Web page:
In seven years as owner of the Los Angeles Dodgers, Frank McCourt has never been as real and raw as he was standing outside an office building in New York on Wednesday, fighting to hold on to his team until what promises to be a bitter end.
For 45 minutes, he spoke with the honesty and passion Dodgers fans have waited seven years to hear. From the heart, without talking points or crisis management consultants, and revealing, after all these years, how he truly sees the Dodgers.
As his business.
He is both entirely right -- from a legal and business perspective -- and entirely wrong, in every way that matters to Dodgers fans and the game of baseball.
"It's my money that's invested in the Dodgers," McCourt thundered. "I have the liability associated with the Dodgers, I have the responsibility associated with the Dodgers.
"Somebody can't come in and act like they're controlling the business which I've invested in, that I have a legal responsibility for, and all these employees I'm responsible for.
"There's a disconnect here that's very, very fundamental."
Yes, there is.
But the disconnect is with McCourt, the Dodgers, and their proud fans. Not with any of the actions baseball commissioner Bud Selig has taken recently.
The Dodgers have always been a possession to McCourt.
They should've been a privilege.
It took Tom Schieffer, the white knight Selig appointed this week to come in and monitor the club's operations, all of four sentences to grasp what McCourt never has.
"The Los Angeles Dodgers are one of the great franchises in sport, not just baseball," Schieffer said at a news conference Wednesday.
"Last Monday, the commissioner called me and said that the franchise was having some difficulty and asked if I could help. I said I'd be happy and honored to serve. Baseball had called and I was going to do my part."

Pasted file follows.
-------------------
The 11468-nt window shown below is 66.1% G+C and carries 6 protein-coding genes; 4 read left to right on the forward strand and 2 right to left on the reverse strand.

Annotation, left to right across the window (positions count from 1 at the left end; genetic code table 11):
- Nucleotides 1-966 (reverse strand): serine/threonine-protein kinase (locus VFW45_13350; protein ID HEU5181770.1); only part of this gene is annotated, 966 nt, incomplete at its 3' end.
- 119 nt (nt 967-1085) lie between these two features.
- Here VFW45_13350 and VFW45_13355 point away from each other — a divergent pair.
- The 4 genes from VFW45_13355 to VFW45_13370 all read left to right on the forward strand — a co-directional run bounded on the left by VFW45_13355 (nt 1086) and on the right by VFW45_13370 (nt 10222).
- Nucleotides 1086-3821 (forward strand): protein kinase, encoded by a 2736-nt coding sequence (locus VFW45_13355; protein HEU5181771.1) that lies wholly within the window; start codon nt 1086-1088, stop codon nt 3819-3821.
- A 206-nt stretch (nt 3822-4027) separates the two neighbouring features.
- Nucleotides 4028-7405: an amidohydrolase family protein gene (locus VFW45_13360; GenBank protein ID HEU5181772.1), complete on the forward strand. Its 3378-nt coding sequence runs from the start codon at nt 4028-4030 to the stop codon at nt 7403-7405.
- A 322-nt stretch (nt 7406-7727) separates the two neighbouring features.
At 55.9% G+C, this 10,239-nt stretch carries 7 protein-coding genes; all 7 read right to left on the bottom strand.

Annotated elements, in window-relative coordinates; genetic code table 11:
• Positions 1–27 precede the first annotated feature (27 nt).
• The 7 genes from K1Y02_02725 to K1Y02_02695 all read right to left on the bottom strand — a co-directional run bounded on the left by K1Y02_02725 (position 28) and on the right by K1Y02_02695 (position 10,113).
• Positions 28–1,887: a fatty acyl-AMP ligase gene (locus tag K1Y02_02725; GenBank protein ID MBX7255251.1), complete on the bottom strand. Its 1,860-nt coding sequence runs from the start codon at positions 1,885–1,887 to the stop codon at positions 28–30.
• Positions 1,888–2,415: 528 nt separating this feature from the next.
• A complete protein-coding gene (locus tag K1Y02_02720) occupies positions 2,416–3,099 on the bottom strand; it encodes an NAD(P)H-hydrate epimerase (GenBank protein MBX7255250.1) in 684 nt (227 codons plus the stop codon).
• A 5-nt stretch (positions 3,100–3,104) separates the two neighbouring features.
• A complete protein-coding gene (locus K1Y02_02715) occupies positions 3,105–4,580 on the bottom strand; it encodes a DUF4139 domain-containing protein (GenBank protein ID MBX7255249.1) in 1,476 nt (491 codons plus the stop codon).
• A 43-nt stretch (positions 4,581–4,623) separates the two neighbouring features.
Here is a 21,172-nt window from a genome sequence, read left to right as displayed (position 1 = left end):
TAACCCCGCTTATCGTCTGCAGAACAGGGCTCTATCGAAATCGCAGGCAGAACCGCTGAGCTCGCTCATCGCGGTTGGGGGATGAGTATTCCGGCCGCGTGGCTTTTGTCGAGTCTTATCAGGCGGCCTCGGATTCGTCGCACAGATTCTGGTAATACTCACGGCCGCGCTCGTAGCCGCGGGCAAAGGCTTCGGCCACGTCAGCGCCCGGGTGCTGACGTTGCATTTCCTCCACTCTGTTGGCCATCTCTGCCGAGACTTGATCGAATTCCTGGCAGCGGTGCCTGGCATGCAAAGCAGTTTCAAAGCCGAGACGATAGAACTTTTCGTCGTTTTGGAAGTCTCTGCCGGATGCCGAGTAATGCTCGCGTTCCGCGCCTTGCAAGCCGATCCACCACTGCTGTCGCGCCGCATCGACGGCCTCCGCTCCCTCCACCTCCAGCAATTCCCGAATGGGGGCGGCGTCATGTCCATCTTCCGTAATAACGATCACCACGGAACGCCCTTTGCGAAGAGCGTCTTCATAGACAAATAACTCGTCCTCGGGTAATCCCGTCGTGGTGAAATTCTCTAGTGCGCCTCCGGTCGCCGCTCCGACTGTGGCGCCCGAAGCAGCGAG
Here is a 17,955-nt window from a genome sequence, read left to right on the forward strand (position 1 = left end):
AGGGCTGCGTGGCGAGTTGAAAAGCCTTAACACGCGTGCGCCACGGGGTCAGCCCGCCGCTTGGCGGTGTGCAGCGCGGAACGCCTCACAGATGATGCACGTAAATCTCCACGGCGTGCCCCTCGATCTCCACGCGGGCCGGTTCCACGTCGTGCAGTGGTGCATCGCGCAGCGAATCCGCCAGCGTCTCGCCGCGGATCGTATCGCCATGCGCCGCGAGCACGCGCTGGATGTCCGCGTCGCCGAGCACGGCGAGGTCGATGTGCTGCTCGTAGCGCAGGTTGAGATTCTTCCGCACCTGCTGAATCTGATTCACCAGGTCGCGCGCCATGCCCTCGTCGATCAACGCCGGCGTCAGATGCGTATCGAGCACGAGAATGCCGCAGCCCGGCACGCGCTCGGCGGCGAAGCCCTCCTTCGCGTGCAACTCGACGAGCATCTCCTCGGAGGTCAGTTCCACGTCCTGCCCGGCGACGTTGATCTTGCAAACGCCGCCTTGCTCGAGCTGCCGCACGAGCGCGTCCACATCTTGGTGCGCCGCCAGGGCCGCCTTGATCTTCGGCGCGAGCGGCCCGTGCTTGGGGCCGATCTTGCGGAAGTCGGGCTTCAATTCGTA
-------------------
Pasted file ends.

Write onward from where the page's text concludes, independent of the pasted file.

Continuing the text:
Schieffer took the job Monday before even negotiating a salary, hopped on a plane to Los Angeles two days later, and said he plans to stay "until the job is done."
His ego was nowhere to be found Wednesday as he calmly listened to McCourt's remarks via conference call with senior baseball officials, delaying the start of his own introductory news conference for 30 minutes.
"I look forward to talking to Mr. McCourt and hopefully we can have a nice visit and see what it is he's concerned about," Schieffer said, smiling.
He says he understands McCourt's frustration and anger. Everyone does.
The man's life has fallen apart the past two years, specifically through the ongoing divorce from his wife, Jamie, and his loss of power within the team.
The problem is that it has taken until now for McCourt to acknowledge or take accountability for the toll these issues have taken on the Dodgers and their fans.
"I made some mistakes. I am sorry about that," he said. "For anybody out there that's been divorced, you know what I'm talking about. It's hard. ... I think I'm on solid ground to say, to do it publicly, and to have your worst day replayed to everybody for two years, it's tough.
"The one good thing, and I don't want to call it that because there's nothing good that comes out of a divorce, but the silver lining is that you do change as a human being. You re-evaluate your life and your priorities, and you redouble your efforts to do the right thing."
Last week, I asked his friend and new Dodgers vice chairman Steve Soboroff why McCourt has waited so long to apologize and ask for that second chance.
Soboroff, who had spent the previous 20 minutes bravely defending McCourt, could only shake his head and say: "I don't know. I agree. If it was me, I would."
Wednesday evening, Frank McCourt finally did.
He spoke passionately and honestly, staring down Selig's challenge and promising to fight for control of the team he has owned the past seven years.
Twelve-hundred miles south, in Florida, the Dodgers won a baseball game earlier Wednesday on a 10th-inning home run by Andre Ethier.
McCourt never mentioned it.
To him, this has never been about the game.
Ramona Shelburne is a reporter and columnist for ESPNLosAngeles.com.